I have never been a parent before. I am doing this for the very first time in my life.
I have, however, been a child before, and I am using that as a point of reference to the kind of mother I would like to be. “Like to be” is the operative word.
I have a motherhood goal.
My goal is to raise a child that needs a little less healing like what I have required growing up and still do.
This is has landed me here, talking and writing about raising our children from a place of consciousness.
This is teaching me that how I was raised does not have to be how I raise my children. What I have been taught is the right way to parent might actually not be, and I should allow the nature of my child to dictate how she would best be parented.
And that’s tough. Setting your ego aside like that and understanding that your child’s development has nothing to do with you but everything to do with them. Approaching situations from this perspective has led to fewer screaming matches and anger outbursts on my part.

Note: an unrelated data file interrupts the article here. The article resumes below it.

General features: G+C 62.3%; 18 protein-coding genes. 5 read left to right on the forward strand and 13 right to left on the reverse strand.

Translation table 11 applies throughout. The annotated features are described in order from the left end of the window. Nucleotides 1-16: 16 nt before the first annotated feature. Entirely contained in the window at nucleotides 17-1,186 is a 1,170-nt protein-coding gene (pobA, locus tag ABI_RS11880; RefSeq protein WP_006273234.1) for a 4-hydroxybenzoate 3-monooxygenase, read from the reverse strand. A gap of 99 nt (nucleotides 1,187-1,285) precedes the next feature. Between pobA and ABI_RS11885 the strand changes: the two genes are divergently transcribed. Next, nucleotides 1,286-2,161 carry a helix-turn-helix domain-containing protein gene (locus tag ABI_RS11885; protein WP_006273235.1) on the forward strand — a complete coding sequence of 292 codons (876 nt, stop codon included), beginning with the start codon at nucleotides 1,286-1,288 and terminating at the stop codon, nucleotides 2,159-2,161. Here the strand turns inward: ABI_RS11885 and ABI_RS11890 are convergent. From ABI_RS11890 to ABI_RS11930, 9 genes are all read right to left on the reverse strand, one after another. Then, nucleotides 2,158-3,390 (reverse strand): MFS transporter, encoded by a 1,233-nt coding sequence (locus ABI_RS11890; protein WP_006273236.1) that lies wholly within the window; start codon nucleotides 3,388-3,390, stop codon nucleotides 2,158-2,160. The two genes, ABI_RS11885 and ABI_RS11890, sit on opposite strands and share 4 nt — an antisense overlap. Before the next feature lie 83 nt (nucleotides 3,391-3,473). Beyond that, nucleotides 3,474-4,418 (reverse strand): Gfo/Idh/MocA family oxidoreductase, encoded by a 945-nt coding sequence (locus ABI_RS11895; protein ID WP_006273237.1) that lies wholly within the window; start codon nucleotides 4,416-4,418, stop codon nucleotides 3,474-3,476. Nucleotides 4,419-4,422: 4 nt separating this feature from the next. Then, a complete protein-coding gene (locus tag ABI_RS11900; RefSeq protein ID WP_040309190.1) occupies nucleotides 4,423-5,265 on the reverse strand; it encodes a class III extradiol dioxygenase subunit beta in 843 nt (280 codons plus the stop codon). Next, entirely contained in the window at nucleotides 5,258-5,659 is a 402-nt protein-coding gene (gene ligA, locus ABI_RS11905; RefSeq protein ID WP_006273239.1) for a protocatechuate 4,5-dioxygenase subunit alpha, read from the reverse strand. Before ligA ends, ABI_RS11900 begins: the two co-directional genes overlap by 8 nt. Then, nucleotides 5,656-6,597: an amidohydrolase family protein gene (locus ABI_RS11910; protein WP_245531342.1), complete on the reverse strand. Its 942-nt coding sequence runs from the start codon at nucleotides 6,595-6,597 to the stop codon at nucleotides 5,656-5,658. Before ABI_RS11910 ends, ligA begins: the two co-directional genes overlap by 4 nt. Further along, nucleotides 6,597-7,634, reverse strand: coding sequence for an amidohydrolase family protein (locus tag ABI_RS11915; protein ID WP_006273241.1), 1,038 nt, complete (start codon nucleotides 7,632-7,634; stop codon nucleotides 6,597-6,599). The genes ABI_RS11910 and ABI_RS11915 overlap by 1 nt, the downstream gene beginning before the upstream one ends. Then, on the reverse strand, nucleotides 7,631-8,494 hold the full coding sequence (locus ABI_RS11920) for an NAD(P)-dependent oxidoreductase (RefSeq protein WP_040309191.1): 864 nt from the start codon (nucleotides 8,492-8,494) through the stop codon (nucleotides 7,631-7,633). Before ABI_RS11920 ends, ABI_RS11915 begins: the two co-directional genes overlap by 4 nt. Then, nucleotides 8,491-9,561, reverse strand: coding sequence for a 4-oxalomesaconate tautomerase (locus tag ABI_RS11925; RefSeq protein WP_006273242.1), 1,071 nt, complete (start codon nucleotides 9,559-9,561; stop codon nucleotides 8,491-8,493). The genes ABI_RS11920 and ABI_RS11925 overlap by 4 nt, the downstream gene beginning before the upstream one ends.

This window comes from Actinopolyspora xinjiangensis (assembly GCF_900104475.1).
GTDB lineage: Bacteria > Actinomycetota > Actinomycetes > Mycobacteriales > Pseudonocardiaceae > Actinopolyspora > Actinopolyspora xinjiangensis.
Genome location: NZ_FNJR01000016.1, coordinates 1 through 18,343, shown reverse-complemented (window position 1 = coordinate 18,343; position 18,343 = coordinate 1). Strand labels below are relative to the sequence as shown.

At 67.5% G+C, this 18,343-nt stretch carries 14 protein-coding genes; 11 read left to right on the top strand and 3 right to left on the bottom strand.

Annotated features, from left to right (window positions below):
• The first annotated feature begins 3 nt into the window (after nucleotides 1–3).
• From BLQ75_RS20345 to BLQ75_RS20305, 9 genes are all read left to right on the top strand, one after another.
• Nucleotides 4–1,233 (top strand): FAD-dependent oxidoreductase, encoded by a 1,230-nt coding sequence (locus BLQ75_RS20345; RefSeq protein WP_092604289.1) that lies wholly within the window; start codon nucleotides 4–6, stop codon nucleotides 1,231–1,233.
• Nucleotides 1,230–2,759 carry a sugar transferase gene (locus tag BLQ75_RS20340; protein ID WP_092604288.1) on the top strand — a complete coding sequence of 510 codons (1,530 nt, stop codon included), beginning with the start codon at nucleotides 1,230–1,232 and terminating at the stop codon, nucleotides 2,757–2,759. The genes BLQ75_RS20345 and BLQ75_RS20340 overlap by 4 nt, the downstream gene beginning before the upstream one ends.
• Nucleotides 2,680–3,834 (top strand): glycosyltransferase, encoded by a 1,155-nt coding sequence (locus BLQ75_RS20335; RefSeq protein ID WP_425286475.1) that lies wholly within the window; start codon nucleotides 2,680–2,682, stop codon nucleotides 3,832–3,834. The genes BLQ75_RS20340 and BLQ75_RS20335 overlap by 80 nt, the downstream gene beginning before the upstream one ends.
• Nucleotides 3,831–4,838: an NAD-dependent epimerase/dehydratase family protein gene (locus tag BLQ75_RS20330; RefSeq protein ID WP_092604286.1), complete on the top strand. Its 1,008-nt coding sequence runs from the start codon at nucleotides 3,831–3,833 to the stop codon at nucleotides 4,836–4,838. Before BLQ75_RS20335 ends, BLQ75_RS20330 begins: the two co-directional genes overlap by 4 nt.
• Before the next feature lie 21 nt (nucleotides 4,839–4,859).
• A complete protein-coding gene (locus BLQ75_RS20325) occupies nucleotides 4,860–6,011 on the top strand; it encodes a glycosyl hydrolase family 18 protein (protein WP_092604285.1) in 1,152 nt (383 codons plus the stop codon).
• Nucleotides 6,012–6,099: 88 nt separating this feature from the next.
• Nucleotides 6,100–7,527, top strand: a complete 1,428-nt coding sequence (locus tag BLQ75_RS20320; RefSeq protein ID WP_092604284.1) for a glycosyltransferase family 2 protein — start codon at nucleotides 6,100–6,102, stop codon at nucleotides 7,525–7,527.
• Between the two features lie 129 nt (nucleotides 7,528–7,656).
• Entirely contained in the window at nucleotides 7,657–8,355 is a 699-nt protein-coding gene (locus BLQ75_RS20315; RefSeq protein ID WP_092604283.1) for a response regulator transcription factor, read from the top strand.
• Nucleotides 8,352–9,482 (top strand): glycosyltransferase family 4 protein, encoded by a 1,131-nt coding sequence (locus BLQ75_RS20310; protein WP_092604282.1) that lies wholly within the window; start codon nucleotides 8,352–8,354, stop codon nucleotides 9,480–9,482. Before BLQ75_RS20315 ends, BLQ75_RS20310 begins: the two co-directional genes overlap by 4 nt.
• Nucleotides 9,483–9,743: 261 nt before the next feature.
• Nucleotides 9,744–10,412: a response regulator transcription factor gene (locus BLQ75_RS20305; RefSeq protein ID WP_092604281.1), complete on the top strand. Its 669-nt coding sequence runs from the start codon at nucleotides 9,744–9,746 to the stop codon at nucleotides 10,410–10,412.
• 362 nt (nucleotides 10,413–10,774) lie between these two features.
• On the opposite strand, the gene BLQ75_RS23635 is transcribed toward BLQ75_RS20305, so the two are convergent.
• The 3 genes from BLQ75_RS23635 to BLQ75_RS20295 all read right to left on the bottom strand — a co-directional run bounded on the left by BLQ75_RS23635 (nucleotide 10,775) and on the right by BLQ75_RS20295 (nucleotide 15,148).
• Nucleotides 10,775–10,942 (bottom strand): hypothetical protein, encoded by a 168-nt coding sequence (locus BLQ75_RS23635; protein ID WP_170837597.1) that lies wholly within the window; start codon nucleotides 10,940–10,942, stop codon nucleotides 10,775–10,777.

My way or the highway
That when Tshimo has an outburst, I don’t have to reciprocate because “how dare she screams at me cause I am an adult and she is a child?” Children should be respectful of adults at all times.
Adults don’t lie and they are always right.
This is what I was taught, but it is based on so much falsity that I can’t continue in the same path of parenting.
Yes, it is my house, and I have to set rules. But it can’t be ‘my way’ because I am not the only person living in it. My child can’t purely abide by my rules because I am an adult. I don’t know much about being a 4-year-old girl.
Tshimo knows a lot about being a 4-year-old girl, and if I can just allow myself to see past my misconceptions of what her behaviour could mean, she can teach me a lot about what she needs from me.
And I have been allowing myself to learn, and together we have navigated this big beautiful world of parenting. We don’t always get it right.
But we can always revert to my motherhood goal. “Don’t break her, Karabo. Whatever you do, try not to break her.”
I am looking forward to sharing conversations and stories of the journey as a black and gentle mom.